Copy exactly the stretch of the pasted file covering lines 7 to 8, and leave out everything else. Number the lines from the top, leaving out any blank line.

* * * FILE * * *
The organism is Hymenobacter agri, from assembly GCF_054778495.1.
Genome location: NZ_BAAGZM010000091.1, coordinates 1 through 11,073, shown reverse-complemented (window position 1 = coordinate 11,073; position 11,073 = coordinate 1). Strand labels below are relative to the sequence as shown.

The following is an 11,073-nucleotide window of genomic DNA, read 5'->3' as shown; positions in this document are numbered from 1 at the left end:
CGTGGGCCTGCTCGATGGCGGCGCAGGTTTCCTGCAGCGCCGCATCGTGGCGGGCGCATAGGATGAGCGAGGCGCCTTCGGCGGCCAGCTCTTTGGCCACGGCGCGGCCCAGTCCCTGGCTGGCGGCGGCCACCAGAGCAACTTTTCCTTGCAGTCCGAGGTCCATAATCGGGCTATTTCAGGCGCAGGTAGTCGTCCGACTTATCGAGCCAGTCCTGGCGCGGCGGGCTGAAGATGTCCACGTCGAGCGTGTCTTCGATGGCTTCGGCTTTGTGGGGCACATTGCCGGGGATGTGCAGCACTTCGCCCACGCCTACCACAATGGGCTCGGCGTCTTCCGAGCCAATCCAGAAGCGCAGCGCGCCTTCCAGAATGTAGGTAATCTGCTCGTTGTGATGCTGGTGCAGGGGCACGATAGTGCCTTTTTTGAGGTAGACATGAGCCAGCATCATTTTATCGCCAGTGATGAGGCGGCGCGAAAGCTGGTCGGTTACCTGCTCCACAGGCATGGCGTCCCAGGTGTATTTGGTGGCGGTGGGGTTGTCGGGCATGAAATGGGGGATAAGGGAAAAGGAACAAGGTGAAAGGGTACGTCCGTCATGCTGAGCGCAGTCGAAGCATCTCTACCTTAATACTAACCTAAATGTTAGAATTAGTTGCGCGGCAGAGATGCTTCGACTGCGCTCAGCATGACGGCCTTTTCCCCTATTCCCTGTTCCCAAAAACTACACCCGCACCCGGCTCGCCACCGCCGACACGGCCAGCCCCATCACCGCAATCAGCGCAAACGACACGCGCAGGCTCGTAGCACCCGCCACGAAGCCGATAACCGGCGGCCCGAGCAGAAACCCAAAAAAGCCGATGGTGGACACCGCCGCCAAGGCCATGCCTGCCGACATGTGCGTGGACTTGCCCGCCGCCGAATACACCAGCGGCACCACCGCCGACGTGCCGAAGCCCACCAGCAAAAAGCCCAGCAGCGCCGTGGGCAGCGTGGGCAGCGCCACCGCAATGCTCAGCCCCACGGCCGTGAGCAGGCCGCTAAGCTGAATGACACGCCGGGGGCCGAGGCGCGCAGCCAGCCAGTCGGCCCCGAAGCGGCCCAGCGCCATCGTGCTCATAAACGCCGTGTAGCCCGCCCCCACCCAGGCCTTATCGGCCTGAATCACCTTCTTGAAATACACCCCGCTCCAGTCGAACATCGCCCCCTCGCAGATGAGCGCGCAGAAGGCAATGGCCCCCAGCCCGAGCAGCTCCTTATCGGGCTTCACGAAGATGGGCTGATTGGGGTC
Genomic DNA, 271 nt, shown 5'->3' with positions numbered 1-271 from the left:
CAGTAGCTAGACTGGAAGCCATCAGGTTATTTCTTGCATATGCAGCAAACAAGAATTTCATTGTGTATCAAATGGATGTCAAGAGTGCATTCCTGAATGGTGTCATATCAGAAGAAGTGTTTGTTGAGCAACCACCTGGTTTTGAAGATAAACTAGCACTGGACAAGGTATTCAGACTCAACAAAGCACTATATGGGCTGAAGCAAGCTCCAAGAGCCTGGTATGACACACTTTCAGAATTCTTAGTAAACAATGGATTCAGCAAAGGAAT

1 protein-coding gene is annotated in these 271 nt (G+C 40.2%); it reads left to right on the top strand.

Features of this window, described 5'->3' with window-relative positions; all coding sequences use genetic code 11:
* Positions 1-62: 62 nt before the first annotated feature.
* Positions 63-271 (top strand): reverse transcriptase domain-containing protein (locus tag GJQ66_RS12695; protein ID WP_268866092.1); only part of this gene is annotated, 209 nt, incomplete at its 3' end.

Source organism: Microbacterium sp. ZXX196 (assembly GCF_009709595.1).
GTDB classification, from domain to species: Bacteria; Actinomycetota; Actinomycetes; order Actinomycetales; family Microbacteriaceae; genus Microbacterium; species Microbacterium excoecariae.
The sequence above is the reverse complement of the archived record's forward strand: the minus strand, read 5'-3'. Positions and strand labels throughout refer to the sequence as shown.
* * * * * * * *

1 protein-coding gene is annotated in these 271 nt (G+C 40.2%); it reads left to right on the top strand.

Features of this window, described 5'->3' with window-relative positions; all coding sequences use genetic code 11: